The emergence of a nationalist leader like Sheikh Mujib in South Asia was not acceptable to them i.e., the then political atmosphere in Bangladesh was not acceptable to them. Since the Indo-Soviet axis aided the creation of Bangladesh, the newly independent country became a target of imperialists. They were then not happy with the policy of Indo-Soviet axis. They did not like the influence of India in South Asian affair. Bangladesh in their opinion became a client state of India.
For them Pakistan as a member of Southeast Asia Treaty Organisation (SEATO) and Central Treaty Organisation (CENTO) was more useful than India. So when East Pakistan became secular nation state with Sheikh Mujib as its leader, they continued their support to Pakistan ignoring the birth of Bangladesh.
The imperialist forces wanted to kill Sheikh Mujib. They have succeeded in killing Bangabandhu, but failed to turn Bangladesh into neo-Pakistan. The daughter of Sheikh Mujib is now ruling Bangladesh in a different way. India is not an enemy state to Bangladesh. Sheikh Hasina knows how to deal with its neighbor and the rest of the globe. Sheikh Hasina has adopted such a foreign policy that neither west nor the east is antagonistic to her.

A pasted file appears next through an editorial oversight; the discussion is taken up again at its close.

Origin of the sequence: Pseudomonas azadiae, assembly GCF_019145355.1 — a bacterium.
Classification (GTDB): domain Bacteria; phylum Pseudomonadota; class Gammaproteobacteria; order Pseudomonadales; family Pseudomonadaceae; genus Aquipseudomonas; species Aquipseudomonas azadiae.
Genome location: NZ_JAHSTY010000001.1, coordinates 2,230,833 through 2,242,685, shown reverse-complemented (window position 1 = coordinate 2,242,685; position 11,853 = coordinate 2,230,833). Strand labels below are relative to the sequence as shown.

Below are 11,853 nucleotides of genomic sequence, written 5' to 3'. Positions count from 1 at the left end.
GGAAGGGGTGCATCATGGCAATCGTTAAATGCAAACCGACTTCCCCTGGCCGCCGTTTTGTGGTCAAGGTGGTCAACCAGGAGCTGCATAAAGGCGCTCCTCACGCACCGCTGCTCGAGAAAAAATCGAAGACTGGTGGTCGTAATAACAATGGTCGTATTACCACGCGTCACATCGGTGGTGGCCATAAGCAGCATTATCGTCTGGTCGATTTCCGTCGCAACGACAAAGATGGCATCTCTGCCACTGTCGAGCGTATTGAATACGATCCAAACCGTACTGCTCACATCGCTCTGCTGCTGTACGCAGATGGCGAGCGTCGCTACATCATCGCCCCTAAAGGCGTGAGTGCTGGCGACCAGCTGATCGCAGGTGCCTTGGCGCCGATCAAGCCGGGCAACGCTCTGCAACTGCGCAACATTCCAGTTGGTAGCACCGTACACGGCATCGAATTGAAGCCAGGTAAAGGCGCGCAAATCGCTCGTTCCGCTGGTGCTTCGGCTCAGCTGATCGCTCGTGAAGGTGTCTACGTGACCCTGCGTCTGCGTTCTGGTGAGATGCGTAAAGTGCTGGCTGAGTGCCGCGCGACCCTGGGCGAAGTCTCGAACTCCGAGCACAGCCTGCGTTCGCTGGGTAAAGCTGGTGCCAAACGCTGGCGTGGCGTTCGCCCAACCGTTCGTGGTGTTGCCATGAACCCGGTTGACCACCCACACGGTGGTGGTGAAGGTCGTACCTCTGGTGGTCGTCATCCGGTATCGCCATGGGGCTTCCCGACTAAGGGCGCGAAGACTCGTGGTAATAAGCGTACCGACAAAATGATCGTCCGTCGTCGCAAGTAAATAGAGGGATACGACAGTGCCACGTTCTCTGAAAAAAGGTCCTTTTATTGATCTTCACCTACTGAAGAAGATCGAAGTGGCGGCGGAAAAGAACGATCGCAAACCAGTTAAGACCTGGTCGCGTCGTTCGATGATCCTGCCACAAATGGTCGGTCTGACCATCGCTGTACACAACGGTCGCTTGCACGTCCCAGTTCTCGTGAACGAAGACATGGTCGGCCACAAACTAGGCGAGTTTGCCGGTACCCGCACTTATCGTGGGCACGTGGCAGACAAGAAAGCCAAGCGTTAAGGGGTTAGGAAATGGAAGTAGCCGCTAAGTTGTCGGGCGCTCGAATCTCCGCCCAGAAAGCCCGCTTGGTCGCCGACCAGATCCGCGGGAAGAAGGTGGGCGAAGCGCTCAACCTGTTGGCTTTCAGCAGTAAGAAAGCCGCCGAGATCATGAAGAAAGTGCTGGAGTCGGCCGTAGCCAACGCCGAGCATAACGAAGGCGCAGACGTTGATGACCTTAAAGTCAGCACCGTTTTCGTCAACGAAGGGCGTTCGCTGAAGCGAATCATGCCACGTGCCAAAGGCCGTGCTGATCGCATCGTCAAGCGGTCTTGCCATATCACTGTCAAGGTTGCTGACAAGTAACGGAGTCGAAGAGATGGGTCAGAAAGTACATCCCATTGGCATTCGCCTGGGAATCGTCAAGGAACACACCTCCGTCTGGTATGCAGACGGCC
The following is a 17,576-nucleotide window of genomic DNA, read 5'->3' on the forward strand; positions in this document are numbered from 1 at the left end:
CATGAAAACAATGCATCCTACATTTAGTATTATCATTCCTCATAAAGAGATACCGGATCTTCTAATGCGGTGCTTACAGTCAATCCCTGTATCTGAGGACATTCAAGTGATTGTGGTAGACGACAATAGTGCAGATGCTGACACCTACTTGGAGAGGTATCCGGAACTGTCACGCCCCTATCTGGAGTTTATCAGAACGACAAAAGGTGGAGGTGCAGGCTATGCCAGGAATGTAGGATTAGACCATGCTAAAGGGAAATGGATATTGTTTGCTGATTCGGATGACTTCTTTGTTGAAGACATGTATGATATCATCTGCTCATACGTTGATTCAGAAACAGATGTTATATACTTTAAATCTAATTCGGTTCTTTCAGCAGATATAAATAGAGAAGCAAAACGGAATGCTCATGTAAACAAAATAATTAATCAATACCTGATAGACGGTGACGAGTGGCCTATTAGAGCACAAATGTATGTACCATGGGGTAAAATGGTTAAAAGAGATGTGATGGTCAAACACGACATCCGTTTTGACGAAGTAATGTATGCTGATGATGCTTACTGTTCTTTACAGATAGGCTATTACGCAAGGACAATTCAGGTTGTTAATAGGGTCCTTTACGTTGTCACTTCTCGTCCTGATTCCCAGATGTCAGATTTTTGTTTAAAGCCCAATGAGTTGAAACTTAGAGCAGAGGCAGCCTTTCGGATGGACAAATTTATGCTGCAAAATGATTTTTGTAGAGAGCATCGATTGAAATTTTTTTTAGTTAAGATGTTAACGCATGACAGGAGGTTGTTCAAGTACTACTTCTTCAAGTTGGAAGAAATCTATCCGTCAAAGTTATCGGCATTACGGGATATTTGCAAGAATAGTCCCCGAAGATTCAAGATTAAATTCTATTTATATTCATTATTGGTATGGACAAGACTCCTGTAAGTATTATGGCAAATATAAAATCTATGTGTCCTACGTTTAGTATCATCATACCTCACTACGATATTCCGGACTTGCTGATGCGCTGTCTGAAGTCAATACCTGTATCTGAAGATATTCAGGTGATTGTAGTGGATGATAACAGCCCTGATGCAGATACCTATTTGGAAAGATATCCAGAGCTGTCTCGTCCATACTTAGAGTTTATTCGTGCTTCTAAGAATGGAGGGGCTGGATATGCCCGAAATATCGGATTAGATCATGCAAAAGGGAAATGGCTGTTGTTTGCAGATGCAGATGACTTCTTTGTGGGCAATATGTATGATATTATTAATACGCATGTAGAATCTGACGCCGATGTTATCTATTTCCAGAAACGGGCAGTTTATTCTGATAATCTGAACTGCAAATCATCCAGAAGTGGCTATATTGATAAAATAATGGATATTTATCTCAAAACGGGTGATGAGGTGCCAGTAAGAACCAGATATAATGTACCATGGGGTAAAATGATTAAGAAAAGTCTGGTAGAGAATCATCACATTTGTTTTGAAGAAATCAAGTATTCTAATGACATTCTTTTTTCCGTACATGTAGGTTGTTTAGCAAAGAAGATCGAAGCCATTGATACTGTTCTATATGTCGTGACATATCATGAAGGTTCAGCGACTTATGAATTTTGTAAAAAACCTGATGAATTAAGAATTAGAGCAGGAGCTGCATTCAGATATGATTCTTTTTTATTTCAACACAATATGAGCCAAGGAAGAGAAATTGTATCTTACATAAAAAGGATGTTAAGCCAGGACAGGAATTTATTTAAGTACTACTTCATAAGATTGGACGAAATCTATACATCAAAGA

Bangladesh maintains friendly relationship with all other countries of the globe. It has progressed so tremendously and in such a short time that Sheikh Hasina is now a leader of the globe. Her leadership in national politics has made her indispensible. Bangladesh is now really an important country in the globe. It is no longer a basket without its bottom. It has already developed into a middle-income country with a promise to rise to a developed country by 2041. Sheikh Hasina, the daughter of the founding father is its captain.
The writer is former Political Adviser to the Prime Minister and Member of Parliament, General Secretary of Bangabandhu Parishad and Columnist